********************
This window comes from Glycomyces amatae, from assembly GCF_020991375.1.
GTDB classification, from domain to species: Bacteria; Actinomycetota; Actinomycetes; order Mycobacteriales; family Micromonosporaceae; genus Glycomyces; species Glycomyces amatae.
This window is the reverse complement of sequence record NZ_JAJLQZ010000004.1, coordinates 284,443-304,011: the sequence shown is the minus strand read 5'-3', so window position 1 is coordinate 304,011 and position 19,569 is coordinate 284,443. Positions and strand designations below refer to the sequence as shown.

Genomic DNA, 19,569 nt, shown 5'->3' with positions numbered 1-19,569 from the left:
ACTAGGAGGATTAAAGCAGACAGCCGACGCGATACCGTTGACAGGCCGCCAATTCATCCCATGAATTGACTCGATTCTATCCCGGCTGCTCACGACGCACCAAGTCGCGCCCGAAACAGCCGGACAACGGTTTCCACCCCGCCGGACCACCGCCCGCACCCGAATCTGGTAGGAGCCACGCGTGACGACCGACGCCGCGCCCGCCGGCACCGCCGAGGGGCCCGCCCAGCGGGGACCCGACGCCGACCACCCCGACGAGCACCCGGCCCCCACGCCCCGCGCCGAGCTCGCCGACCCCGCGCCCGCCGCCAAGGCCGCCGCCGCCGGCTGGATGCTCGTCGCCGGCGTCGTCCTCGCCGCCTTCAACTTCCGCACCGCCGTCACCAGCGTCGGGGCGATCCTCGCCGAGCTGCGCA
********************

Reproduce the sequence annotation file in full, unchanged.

This window comes from Glycomyces amatae, from assembly GCF_020991375.1.
GTDB classification, from domain to species: Bacteria; Actinomycetota; Actinomycetes; order Mycobacteriales; family Micromonosporaceae; genus Glycomyces; species Glycomyces amatae.
This window is the reverse complement of sequence record NZ_JAJLQZ010000004.1, coordinates 284,443-304,011: the sequence shown is the minus strand read 5'-3', so window position 1 is coordinate 304,011 and position 19,569 is coordinate 284,443. Positions and strand designations below refer to the sequence as shown.

Genomic DNA, 19,569 nt, shown 5'->3' with positions numbered 1-19,569 from the left:
ACTAGGAGGATTAAAGCAGACAGCCGACGCGATACCGTTGACAGGCCGCCAATTCATCCCATGAATTGACTCGATTCTATCCCGGCTGCTCACGACGCACCAAGTCGCGCCCGAAACAGCCGGACAACGGTTTCCACCCCGCCGGACCACCGCCCGCACCCGAATCTGGTAGGAGCCACGCGTGACGACCGACGCCGCGCCCGCCGGCACCGCCGAGGGGCCCGCCCAGCGGGGACCCGACGCCGACCACCCCGACGAGCACCCGGCCCCCACGCCCCGCGCCGAGCTCGCCGACCCCGCGCCCGCCGCCAAGGCCGCCGCCGCCGGCTGGATGCTCGTCGCCGGCGTCGTCCTCGCCGCCTTCAACTTCCGCACCGCCGTCACCAGCGTCGGGGCGATCCTCGCCGAGCTGCGCA